Pass multiple strings to stored procedure IN statement using XML

(Revised 3.18.08)

Let’s say you have a listbox with multiple items selected, like this:listboxAnd let’s say that you want to take the selected items and send them to a stored procedure to run in an IN statement in the WHERE clause, like this: SELECT * FROM tblProjects WHERE ProjectCity IN ('Lewiston', 'Portland', 'Spokane')

Turns out it’s not a simple operation, because you can’t send an array to a stored procedure, and if you send it as a comma-separated string, SQL Server just thinks it’s one big string.If you go the comma-separated string route, you can break down the string and loop through its parts using T-SQL, but it’s clunky. Another way is to send the values as XML and then query the XML in the stored procedure.

First, retrieve the values from the listbox and put them in an xml string:

'initialize a new stringbuilder object
Dim sb As New StringBuilder

'add the root element of the xml string to the stringbuilder
sb.Append("<root>")

'loop through the listbox items
For Each li As ListItem In Me.lstCities.Items

'if the item is selected, add it to an xml element string, and add
'the string to the stringbuilder
If li.Selected Then
sb.Append(String.Format("<item value=""{0}"" />", li.Text))
End If
Next

'add the root element closing tag to the stringbuilder
sb.Append("</root>")

Calling sb.ToString will produce the following value:

<root>
<item value="Lewiston" />
<item value="Portland" />
<item value="Spokane" />
</root>

At this point you’d load the sb.ToString value in a parameter and send it to the stored procedure:

'use stringbuilder value to create a sqlParameter object
Dim parameter As New Data.SqlClient.SqlParameter
With parameter
.ParameterName = "@XMLDoc"
.Value = sb.ToString
.DbType = Data.DbType.String
End With

'access database .....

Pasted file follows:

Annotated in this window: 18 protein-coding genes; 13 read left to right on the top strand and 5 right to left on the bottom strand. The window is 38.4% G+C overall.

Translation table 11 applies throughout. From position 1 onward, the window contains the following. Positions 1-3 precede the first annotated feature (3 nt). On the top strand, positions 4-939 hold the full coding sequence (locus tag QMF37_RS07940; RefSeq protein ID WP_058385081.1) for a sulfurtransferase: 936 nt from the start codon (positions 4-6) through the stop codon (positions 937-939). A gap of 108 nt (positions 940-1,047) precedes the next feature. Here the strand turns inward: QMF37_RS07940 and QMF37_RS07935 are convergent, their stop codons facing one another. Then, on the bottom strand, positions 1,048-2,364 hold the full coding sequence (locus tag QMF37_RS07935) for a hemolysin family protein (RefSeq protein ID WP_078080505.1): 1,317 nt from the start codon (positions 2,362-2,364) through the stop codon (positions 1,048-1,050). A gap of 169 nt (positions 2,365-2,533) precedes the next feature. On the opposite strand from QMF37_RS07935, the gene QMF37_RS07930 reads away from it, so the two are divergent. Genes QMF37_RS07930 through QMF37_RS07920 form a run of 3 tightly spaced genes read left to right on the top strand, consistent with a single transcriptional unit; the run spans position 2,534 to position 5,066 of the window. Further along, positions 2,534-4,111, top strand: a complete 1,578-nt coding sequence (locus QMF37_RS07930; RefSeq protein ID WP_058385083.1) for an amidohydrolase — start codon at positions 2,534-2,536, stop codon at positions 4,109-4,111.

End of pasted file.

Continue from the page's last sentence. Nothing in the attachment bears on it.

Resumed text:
OK, now we move to the SQL Server side, to figure out exactly what to do with this xml string once it arrives. In SQL Server 2000, you’ll need to use the OPENXML function to use XML as a datasource. In SQL Server 2005, because of its support for the xml data type, you can query the xml directly.

Let’s do a SQL Server 2000 example first. To use OPENXML, you’ve got to prepare the XML first by calling sp_xml_preparedocument.This system stored procedure prepares an internal representation of the xml document, and returns a handle that can be used to access the internal representation of the document.

Once you’ve got the document handle (which is an integer), you can use OPENXML to query the xml data:

declare @XMLDoc varchar(1000)
set @XMLDoc = '
<root>
<item value="Lewiston" />
<item value="Portland" />
<item value="Spokane" />
</root>
'

/* set variable for document handle*/
DECLARE @XMLDocHandle INT

/* call sp_xml_preparedocument. Send the document handle variable as an output parameter, and the xml document you want prepared*/
EXEC sp_xml_preparedocument @XMLDocHandle OUTPUT, @XMLDoc

/* use OPENXML to query the in-memory xml doc representation */
SELECT value
FROM OPENXML(@XMLDocHandle,'/root/item',2)
WITH (value VARCHAR(50) '@value')

/* call sp_xml_removedocument to remove the in-memory doc representation when you are done with it*/
EXEC sp_xml_removedocument @XMLDocHandle